What do I mean by this? Well, first of all there's the snazzy set, with backdrops, etc. - not to mention the future 'Equaliser' being on hand! - and then there's the fact that, with people like David Chandler and Peter Gilder as advisors, contributors and participants, the audience is treated to what were then the best of wargaming possibilities, in all sorts of respects, from the background research to the quality of the miniatures and terrain. 

Of course this was only right, the hobby, in the persons of all involved, did a good job of presenting itself in the best possible light.

But it's a bit like the gap between the best games one often sees in magazines or at shows, and, perhaps, one's own humble efforts: seeing a beautiful car, let's say a Porsche 356 (I just pick this car 'cause I've always rather liked the look of it! I'm not really much of a petrol-head, truth be told.) can make one more aware of and less happy about the fact one owns and drives, let's say, a Ford Focus! 

NB: that's not literally my car, it's just a generic pic off't web (altho' it is the same colour!).

Heck, I couldn't even justify running to this electric toy 356!

It wasn't just Terry Wise that was enthusing about the show in print at the time it came out, there was also a piece by Laurie Taylor, for the TV Times. I initially thought this might be the same Laurie Taylor who hosts BBC Radio 4's Thinking Allowed, but discovered the former - who had acted as a publicist for Tyne Tees TV at some juncture, hence the article - had passed on, whereas the latter is still going strong.

This is the TV Times spread, which, as far as I know, first came to light on't web here.

If you read the texts of both the Wise and Taylor articles, they are very nearly identical, which rather suggests they originate from the same source! There are small differences though, with Wise focussing, as a wargamer himself, on the players, noting that 'Despite the stresses of being filmed, it appears Peter Gilder and John Braithwaite engaged in quite a bit of their regular light-hearted banter, though other players were more tense because of the circumstances'. He also records the fact that 'Over a hundred wargamers were interviewed before picking the players, who had to be able to endure not only the pressure of the game, but the lights, effects, and cameras.'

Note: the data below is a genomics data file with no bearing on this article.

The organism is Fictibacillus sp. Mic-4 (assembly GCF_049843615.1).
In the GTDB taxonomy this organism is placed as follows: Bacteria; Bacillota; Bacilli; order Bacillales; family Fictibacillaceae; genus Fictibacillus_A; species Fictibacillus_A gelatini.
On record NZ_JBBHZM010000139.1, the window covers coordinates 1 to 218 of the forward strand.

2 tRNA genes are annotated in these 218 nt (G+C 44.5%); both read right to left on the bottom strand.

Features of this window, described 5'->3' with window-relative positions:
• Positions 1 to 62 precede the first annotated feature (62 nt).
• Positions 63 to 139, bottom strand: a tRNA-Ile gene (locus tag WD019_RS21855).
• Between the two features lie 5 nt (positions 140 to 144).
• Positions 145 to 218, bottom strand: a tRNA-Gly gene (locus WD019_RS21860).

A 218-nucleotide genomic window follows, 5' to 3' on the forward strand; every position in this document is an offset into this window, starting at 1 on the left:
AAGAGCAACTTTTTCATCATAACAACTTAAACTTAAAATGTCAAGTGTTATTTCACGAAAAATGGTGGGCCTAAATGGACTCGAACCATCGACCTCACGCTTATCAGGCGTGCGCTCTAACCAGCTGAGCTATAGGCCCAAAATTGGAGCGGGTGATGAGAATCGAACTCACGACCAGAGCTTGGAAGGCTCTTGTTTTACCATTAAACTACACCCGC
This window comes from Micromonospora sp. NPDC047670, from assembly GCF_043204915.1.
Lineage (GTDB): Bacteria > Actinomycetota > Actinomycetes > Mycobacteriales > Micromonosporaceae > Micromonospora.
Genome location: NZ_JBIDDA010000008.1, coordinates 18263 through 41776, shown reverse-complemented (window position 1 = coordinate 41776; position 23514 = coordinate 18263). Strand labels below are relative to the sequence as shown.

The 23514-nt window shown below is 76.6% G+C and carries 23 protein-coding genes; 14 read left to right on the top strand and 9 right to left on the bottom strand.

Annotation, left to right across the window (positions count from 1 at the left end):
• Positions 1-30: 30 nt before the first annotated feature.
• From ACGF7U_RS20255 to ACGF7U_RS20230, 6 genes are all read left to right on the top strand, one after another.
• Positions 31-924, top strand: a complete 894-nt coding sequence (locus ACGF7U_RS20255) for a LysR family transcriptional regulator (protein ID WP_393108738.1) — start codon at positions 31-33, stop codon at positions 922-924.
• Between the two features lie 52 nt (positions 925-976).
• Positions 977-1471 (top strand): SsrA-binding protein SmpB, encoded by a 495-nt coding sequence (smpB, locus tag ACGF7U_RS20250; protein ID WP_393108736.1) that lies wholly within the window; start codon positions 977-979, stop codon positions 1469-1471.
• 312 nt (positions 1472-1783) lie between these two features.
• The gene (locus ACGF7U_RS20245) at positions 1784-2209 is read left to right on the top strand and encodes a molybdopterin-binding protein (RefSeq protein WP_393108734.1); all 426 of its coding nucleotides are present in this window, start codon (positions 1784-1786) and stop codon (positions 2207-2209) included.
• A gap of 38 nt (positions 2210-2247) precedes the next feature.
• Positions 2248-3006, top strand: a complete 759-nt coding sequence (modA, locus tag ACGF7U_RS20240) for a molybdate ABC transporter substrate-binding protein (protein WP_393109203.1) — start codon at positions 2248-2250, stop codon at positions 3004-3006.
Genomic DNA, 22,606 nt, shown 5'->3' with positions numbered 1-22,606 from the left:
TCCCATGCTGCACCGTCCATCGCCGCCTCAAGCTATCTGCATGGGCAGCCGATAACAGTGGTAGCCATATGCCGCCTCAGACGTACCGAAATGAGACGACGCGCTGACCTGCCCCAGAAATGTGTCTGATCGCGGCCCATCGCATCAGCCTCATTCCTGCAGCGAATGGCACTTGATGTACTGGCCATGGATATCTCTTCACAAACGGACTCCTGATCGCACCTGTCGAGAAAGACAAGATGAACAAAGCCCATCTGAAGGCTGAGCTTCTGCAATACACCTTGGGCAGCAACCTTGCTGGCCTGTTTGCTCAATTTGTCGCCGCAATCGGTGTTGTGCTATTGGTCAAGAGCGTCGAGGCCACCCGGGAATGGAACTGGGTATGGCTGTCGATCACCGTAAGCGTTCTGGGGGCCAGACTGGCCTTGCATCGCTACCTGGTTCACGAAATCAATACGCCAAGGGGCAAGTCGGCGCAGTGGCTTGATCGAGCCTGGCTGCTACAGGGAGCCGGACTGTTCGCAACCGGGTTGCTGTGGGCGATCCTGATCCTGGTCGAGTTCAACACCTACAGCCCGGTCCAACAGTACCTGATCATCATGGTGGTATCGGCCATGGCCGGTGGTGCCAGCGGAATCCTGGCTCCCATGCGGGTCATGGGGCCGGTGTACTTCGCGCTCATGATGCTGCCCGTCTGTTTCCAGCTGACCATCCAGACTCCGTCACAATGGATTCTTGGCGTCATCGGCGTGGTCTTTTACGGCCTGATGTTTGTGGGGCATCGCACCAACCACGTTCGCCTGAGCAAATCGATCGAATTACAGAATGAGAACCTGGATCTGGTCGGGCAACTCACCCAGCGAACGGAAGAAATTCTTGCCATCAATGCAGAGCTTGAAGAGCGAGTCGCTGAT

What has this iconic BBC test card image got to do with the Battleground TV series?

In Taylor's piece, which I suspect, as he was the Tyne Tees publicist at the time, was the 'original', the little nugget that we glean, and which Wise leaves out, concerns one of the only members of the production team, besides the cameramen and other anonymous studio 'gaffers', who is not credited. 

I'd like to leave that, along with the above-pictured test card, as a bit of mystery, to be unveiled Agatha Christie style, at the end of my story. Can you guess what the connection is?

I quite agree with Wise when he says, right at the end of his article, that 'we all owe a debt to the team that has made this dream of recognition a reality.' He singles out the ladies involved, producer Alex Murchie and scriptwriter and researcher Barbara Sinclair, saying that they 'have shown that the female of the species is not after all afraid to enter into our male-dominated hobby'! 

Whether authors writing now would feel comfortable making such comments as this last observation, I'll leave open, but certainly I intend, at the end of this series of posts, to pay tribute to all involved myself, in some small way.


  1. I was lucky enough to get a copy of some of the Battleground episodes through a friend and although the quality isn't 100% I often put them on whilst painting figures - they're still very inspirational.

    1. How about uploading to YouTube, if you have the means and time to convert them?

    2. Hi Jonathan, thanks for dropping by and commenting. Like you I find them inspirational. Regards, Seb

  2. Thanks Eric, glad you enjoyed it. Keep coming back: all this week I'll be posting articles on the series. Best, Seb